BERLIN — A dream cast of top European and U.S. thespians hammed it up for the assembled press pack as they presented Wes Anderson’s “The Grand Budapest Hotel” as the light-hearted opener of the 2014 Berlin Film Festival.
Bill Murray, who has appeared in a succession of Anderson movies, joked about travelling to faraway place to shoot only a few minutes of footage. “You lose money on the deal,” he said.
“The romance has gone,” Murray quipped, deadpan, in response to a question about his relationship with the director.
Tilda Swinton said she hoped that a “Budapest” prequel might one day be made in order that she could do more sexy scenes in a younger version of her character. “I’m very, very, very, very old,” she said.
Swinton spoke about the importance of the Berlinale in her career — she attended the fest with her debut film, Derek Jarman’s “Caravaggio” — and said that she had asked festival head Dieter Kosslick for a job as a cleaner. “I’ve done pretty much everything else here,” she said.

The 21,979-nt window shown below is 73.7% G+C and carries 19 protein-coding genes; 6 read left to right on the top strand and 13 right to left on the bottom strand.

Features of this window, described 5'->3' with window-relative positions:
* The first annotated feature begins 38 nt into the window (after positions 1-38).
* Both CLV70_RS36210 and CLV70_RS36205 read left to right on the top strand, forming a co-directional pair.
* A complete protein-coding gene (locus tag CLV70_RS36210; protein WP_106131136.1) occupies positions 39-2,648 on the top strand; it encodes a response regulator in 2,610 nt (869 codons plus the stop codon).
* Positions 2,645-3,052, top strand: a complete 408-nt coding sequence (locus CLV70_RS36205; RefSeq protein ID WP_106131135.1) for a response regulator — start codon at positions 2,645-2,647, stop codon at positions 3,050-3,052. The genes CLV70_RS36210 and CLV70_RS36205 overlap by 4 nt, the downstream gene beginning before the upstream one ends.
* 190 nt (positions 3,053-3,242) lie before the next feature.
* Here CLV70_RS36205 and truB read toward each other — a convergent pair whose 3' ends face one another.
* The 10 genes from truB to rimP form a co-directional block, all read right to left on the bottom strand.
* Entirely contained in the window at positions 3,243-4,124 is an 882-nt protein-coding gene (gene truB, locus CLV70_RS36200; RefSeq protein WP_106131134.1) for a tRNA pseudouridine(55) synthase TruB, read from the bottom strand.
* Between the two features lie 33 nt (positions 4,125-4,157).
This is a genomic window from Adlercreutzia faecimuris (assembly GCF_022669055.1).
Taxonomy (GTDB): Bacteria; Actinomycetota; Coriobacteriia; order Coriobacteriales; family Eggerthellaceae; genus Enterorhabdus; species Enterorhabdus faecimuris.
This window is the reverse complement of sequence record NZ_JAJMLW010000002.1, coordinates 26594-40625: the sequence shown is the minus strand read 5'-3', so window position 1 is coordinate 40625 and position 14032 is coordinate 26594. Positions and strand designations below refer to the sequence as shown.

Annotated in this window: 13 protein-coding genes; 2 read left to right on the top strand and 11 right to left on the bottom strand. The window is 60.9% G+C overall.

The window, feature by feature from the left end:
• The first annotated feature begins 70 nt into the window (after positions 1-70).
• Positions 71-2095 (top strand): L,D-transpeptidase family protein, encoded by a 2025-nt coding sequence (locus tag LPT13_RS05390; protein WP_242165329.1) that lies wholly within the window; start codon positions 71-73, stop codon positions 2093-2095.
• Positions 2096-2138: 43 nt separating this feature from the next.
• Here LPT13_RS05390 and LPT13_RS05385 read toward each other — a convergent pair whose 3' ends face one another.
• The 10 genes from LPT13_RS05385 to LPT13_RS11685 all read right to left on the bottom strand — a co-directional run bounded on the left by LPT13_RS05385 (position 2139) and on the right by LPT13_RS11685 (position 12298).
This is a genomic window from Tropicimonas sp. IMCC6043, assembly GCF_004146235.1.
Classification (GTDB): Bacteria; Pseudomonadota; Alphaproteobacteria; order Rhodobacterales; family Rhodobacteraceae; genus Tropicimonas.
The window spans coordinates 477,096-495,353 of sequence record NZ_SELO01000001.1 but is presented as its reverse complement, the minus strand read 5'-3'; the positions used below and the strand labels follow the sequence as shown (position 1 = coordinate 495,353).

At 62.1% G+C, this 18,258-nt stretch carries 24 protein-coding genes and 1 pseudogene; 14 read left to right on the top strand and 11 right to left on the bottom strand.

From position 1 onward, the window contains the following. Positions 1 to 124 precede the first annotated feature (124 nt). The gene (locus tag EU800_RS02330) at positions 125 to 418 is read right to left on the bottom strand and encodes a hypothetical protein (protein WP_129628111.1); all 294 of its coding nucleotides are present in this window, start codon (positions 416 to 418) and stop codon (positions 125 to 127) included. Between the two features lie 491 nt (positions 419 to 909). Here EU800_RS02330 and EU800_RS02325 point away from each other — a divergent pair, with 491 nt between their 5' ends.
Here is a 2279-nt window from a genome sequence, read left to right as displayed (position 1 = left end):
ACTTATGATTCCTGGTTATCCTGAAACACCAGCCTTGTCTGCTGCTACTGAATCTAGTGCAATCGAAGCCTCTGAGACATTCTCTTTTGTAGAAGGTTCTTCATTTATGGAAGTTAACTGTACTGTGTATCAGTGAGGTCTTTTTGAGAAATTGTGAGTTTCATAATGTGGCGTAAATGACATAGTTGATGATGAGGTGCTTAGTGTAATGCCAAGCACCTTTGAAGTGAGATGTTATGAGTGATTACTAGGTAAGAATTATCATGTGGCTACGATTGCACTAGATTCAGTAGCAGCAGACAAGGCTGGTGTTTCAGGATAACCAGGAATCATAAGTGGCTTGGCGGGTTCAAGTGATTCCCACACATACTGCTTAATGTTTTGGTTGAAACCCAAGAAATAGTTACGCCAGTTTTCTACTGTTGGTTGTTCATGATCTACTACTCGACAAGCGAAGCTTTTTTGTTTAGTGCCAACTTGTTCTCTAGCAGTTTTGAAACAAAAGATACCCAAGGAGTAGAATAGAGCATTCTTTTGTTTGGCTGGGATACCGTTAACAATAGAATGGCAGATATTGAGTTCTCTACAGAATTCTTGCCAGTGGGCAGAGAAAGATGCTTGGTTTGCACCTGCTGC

Swinton will also be in attendance for the Forum screening of Bong Joon Ho’s “Snowpiercer,” a film she described as a “masterpiece.”
Ed Norton joined in the fun suggesting that his “Budapest” costumes reflected Anderson’s uniform fetish. “Wes likes tight trousers and epaulettes on a man,” he said.
Anderson himself jokingly admitted to “more or less plagiarism” of the introduction to Stefan Zweig’s 1939 novel “Beware of Pity.” He said that the Austrian author, who in the 1920s and 1930s was one of the world’s best-known writers, has been unfairly neglected by U.S. readers.